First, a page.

Robert Edward Galer MOH

b. 24/10/1913 Seattle, Washington. d. 27/06/2005 Dallas, Texas.

DATE OF MOH ACTION: 1942-43 Guadalcanal, Solomon Islands.

Robert E Galer MOH

Robert Galer was born in Seattle, Washington, 24 October 1913. He attended the University of Washington and graduated with a Bachelor of Science degree in commercial engineering in 1935, at which time he began elimination flight training at the Naval Reserve Aviation Base, Seattle.

In June 1936, he began his Aviation Cadet flight training at the Naval Air Station Pensacola, Florida, and was commissioned a second lieutenant in the U. S. Marine Corps, 1 July 1936. Following his designation as a Naval Aviator in April 1937, he was transferred to the 1st Marine Brigade in Quantico, Virginia, for duty with Aircraft One. In July of the same year, he was assigned to a course of instruction at the Basic School in Philadelphia, Pennsylvania. Following the completion of his studies in June 1938, he was ordered to the New York Navy Yard, but shortly thereafter was transferred to the Virgin Islands where he served with Marine Scouting Squadron 3 (VMS-3) in St. Thomas. He was advanced to first lieutenant in July 1939.

In May 1942, Galer assumed command of Marine Fighting Squadron 224 (VMF-224) and on 30 August 1942 led the squadron to Guadalcanal, where they became part of the Cactus Air Force. It was while in command of VMF-224 that Galer would be credited with 11 confirmed victories and be awarded the Medal of Honor and a rare British Distinguished Flying Cross for the same acts of heroism.

Following the presentation of the Medal of Honor by President Franklin D. Roosevelt at the White House on 24 March 1943, Maj. Galer was ordered to Marine Corps Air Station Miramar, where he served as Assistant Operations Officer. Shortly after being promoted to the rank of lieutenant colonel in November 1943, he was ordered to return to the Hawaiian Islands, where he became Chief of Staff, Marine Air, Hawaiian Area.

In May 1944, Lt. Col. Galer was named as Operations Officer, 3rd Marine Aircraft Wing. He served as an observer during the Palau Islands and Iwo Jima campaigns while on temporary duty from the 3rd Marine Aircraft Wing. His next assignment found him as Training Officer of Provisional Air Support Command, Fleet Marine Force, Pacific.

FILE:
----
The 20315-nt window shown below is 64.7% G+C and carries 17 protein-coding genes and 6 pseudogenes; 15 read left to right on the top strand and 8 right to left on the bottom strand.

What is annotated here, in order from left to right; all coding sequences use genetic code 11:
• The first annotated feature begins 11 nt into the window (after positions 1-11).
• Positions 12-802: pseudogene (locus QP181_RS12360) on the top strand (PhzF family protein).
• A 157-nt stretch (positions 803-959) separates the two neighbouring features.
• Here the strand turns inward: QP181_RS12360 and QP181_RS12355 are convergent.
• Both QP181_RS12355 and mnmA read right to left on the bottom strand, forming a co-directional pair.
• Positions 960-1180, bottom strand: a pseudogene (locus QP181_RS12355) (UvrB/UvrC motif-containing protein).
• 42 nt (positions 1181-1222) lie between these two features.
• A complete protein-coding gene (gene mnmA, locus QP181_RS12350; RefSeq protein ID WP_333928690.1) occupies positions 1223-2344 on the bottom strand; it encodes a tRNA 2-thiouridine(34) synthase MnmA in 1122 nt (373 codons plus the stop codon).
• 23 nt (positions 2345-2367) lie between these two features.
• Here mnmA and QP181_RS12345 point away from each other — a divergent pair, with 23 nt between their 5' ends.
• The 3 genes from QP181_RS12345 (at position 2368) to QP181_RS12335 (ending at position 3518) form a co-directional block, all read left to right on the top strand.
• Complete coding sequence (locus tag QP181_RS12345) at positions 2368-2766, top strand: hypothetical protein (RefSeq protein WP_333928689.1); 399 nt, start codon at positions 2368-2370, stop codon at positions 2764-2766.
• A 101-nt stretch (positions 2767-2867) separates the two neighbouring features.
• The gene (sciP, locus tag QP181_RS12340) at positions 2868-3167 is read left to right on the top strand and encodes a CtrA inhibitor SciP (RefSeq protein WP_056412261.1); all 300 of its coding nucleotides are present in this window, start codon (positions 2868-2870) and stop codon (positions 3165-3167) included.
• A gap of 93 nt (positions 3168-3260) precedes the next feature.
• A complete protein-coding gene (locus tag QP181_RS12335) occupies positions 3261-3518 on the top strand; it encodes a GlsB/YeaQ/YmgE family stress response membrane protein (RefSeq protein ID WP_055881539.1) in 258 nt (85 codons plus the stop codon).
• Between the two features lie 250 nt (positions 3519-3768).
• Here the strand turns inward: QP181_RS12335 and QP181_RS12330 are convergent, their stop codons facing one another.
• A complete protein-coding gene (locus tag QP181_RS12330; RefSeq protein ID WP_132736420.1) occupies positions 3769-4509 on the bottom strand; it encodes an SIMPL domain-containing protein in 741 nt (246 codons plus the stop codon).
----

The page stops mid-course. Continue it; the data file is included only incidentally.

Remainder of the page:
Colonel Galer sailed in March 1952 for Korea, where he saw duty as Assistant Chief of Staff, G-4 (Supply), of the 1st Marine Aircraft Wing until the following May. He was then named Commanding Officer of Marine Aircraft Group 12 (MAG-12), and, for extraordinary achievement on 11 July 1952, was awarded a Gold Star in lieu of a second Distinguished Flying Cross. According to the citation accompanying this medal, he “led a maximum effort strike of Marine attack aircraft against a heavily defended industrial area in the North Korean capital city of Pyongyang.”

Colonel Galer was also awarded the Legion of Merit with Combat “V” for his service in Korea. On 5 August 1952, he was shot down behind enemy lines by anti-aircraft fire while leading a flight of 31 warplanes against targets near the North Korean port city of Wonsan. He was later rescued by a HO3S-1 helicopter flown by 1st Lt. E. J. McCutcheon.

After a period of hospitalization, he returned to duty at Marine Corps Air Station El Toro, California, in October 1952, as Assistant Chief of Staff, G-1 (Personnel), and later, G-3 (Operations), of Aircraft, Fleet Marine Force, Pacific. He was enrolled as a student in the Air War College, Maxwell Air Force Base, Montgomery, Alabama, in July 1953. Upon graduation from the College the following June, he was transferred to Headquarters Marine Corps, Washington, D.C., where he became Assistant Director, Guided Missiles Division, Bureau of Aeronautics, Department of the Navy. He served in that capacity until January 1956, when he became Acting Director. The following June he was awarded a Masters Degree in Engineering Administration from The George Washington University, Washington, D.C.

For exceptionally meritorious service in combat, he was advanced to brigadier general upon his retirement on 31 July 1957. He worked as vice president of the conglomerate Ling-Temco-Vought and later as an executive with Bright & Co. Galer died of a stroke on 27 June 2005 in Dallas, Texas. He was survived by his second wife, Sharon Alexander Galer, four children and six grandchildren.



For conspicuous heroism and courage above and beyond the call of duty as leader of a marine fighter squadron in aerial combat with enemy Japanese forces in the Solomon Islands area. Leading his squadron repeatedly in daring and aggressive raids against Japanese aerial forces, vastly superior in numbers, Maj. Galer availed himself of every favorable attack opportunity, individually shooting down 11 enemy bomber and fighter aircraft over a period of 29 days. Though suffering the extreme physical strain attendant upon protracted fighter operations at an altitude above 25,000 feet, the squadron under his zealous and inspiring leadership shot down a total of 27 Japanese planes. His superb airmanship, his outstanding skill and personal valor reflect great credit upon Maj. Galer’s gallant fighting spirit and upon the U.S. Naval Service.